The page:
Relationship Tips: Know about these Common Fights That Every Relationship Have...
Whether you've been dating for six months or six years, fighting within your relationship is inevitable. You might not like arguing, you may even do anything in your power to avoid it, but the truth is that not only are flare-ups normal in relationships, they can sometimes be necessary. Why? Because if you never communicate a disagreement with your partner over something that bothers you, then your buried anger and resentment will most likely come out in other passive-aggressive, even retaliatory ways, which only diminishes your bond. And, believe it or not, healthy forms of disagreement (aka fights that aren't drag 'em out screaming matches) can improve lines of communication between you and your partner. Most importantly, the way you fight can reveal certain behavioral flaws and strengths that, when dealt with effectively, can actually help strengthen your relationship. Here are common fights you should have in your relationship (because they're totally normal and helpful) and how to properly navigate them.
Maybe it drives you nuts that your boyfriend lends cash to his slacker brother. Maybe you hate that your girlfriend insists on buying Starbucks coffee each morning instead of brewing her own at home. All these angry feelings are gold. Because fighting about money and prioritizing finances will help you learn a lot about what, and who, each of you value. Talking about money will help you both gain perspective on your future (do you want to keep buying Frappuccinos or save up for a house?) and will help you move forward together.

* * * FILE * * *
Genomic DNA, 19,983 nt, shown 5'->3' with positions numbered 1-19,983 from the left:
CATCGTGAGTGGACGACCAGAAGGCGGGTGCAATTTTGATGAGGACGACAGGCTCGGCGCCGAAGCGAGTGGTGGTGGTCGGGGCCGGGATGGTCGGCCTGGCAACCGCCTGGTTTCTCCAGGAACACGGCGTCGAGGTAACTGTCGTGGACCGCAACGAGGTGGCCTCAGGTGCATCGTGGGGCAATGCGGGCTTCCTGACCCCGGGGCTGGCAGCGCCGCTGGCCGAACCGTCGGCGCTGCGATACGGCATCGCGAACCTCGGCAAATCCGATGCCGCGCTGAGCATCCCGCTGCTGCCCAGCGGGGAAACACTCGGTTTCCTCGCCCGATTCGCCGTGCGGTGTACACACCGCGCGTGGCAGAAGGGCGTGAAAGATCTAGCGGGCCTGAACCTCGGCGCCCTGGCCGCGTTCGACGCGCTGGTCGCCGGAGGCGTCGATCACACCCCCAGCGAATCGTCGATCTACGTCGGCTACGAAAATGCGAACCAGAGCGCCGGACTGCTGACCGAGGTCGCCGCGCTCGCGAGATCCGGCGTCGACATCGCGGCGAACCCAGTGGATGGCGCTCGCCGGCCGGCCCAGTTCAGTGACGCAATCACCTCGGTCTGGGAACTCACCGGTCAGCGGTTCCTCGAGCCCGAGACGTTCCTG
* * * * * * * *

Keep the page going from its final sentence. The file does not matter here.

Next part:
# Time spent together
Work more than 60 hours a week? Then no wonder your partner occasionally freaks out about how little time you spend together. Obviously there is nothing wrong with wanting to further your career, but there's also nothing wrong with wanting to spend time with the person you love. This type of fight is usually a sign that one partner is feeling like he or she isn't getting enough attention. Discussing the balance between personal and professional desires, and what it means to each of you, will help you get on the same page.
Sex is an integral part of a romantic relationship, and when a couple isn't having regular sex then they've hit a vulnerable spot in their coupledom. Maybe one partner is too tired or busy to be intimate. Maybe another partner doesn't feel her needs are being met, both emotionally and sexually. Next thing you know there are fireworks, and not the passionate kind. It’s better to hash it out instead of ignoring the sexlessness of your relationship because nothing will change without acknowledging it. However, the argument—and your sex life—needs to be resolved as swiftly and amicably as possible, perhaps through the help of a therapist. If not, the dissatisfied partner might find his or her satisfaction elsewhere.